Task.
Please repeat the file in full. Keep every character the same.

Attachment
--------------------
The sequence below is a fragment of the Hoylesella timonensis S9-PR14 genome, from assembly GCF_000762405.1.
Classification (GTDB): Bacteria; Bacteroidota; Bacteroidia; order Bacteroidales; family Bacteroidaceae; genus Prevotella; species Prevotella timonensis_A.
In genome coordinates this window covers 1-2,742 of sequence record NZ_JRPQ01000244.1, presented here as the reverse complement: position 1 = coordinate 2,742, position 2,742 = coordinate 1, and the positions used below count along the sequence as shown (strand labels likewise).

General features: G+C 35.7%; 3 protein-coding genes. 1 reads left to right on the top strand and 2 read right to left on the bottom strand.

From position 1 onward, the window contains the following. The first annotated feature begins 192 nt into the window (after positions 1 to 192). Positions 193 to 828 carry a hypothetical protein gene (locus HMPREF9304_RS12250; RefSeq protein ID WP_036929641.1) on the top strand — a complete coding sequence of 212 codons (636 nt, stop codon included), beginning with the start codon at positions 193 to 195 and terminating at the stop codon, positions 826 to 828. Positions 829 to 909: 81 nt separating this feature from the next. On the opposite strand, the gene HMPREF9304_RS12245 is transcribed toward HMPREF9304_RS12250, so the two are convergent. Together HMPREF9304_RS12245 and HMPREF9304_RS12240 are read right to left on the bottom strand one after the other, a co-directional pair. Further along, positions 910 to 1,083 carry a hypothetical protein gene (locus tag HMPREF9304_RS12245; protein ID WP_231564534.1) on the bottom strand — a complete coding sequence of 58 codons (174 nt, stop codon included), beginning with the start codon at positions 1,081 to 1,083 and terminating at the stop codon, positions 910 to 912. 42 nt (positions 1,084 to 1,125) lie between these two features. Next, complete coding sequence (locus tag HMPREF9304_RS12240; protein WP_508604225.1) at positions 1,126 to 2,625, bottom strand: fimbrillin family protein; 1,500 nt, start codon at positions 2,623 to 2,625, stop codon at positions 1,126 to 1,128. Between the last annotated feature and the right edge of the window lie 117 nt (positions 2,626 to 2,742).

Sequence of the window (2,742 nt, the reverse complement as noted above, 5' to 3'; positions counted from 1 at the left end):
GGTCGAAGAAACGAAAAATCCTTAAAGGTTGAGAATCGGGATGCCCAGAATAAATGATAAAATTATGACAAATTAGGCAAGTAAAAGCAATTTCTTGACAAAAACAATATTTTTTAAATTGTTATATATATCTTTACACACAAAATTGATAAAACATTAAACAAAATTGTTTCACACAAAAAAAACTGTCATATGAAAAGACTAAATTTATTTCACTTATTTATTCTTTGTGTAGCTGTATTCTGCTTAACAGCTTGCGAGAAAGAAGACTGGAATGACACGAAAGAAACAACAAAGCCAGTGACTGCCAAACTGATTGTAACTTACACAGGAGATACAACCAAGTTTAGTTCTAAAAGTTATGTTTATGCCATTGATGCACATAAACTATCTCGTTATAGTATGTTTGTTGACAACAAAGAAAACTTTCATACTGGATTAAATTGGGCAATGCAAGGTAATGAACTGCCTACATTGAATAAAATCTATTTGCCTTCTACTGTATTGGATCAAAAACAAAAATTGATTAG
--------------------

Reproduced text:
The sequence below is a fragment of the Hoylesella timonensis S9-PR14 genome, from assembly GCF_000762405.1.
Classification (GTDB): Bacteria; Bacteroidota; Bacteroidia; order Bacteroidales; family Bacteroidaceae; genus Prevotella; species Prevotella timonensis_A.
In genome coordinates this window covers 1-2,742 of sequence record NZ_JRPQ01000244.1, presented here as the reverse complement: position 1 = coordinate 2,742, position 2,742 = coordinate 1, and the positions used below count along the sequence as shown (strand labels likewise).

General features: G+C 35.7%; 3 protein-coding genes. 1 reads left to right on the top strand and 2 read right to left on the bottom strand.

From position 1 onward, the window contains the following. The first annotated feature begins 192 nt into the window (after positions 1 to 192). Positions 193 to 828 carry a hypothetical protein gene (locus HMPREF9304_RS12250; RefSeq protein ID WP_036929641.1) on the top strand — a complete coding sequence of 212 codons (636 nt, stop codon included), beginning with the start codon at positions 193 to 195 and terminating at the stop codon, positions 826 to 828. Positions 829 to 909: 81 nt separating this feature from the next. On the opposite strand, the gene HMPREF9304_RS12245 is transcribed toward HMPREF9304_RS12250, so the two are convergent. Together HMPREF9304_RS12245 and HMPREF9304_RS12240 are read right to left on the bottom strand one after the other, a co-directional pair. Further along, positions 910 to 1,083 carry a hypothetical protein gene (locus tag HMPREF9304_RS12245; protein ID WP_231564534.1) on the bottom strand — a complete coding sequence of 58 codons (174 nt, stop codon included), beginning with the start codon at positions 1,081 to 1,083 and terminating at the stop codon, positions 910 to 912. 42 nt (positions 1,084 to 1,125) lie between these two features. Next, complete coding sequence (locus tag HMPREF9304_RS12240; protein WP_508604225.1) at positions 1,126 to 2,625, bottom strand: fimbrillin family protein; 1,500 nt, start codon at positions 2,623 to 2,625, stop codon at positions 1,126 to 1,128. Between the last annotated feature and the right edge of the window lie 117 nt (positions 2,626 to 2,742).

Sequence of the window (2,742 nt, the reverse complement as noted above, 5' to 3'; positions counted from 1 at the left end):
GGTCGAAGAAACGAAAAATCCTTAAAGGTTGAGAATCGGGATGCCCAGAATAAATGATAAAATTATGACAAATTAGGCAAGTAAAAGCAATTTCTTGACAAAAACAATATTTTTTAAATTGTTATATATATCTTTACACACAAAATTGATAAAACATTAAACAAAATTGTTTCACACAAAAAAAACTGTCATATGAAAAGACTAAATTTATTTCACTTATTTATTCTTTGTGTAGCTGTATTCTGCTTAACAGCTTGCGAGAAAGAAGACTGGAATGACACGAAAGAAACAACAAAGCCAGTGACTGCCAAACTGATTGTAACTTACACAGGAGATACAACCAAGTTTAGTTCTAAAAGTTATGTTTATGCCATTGATGCACATAAACTATCTCGTTATAGTATGTTTGTTGACAACAAAGAAAACTTTCATACTGGATTAAATTGGGCAATGCAAGGTAATGAACTGCCTACATTGAATAAAATCTATTTGCCTTCTACTGTATTGGATCAAAAACAAAAATTGATTAG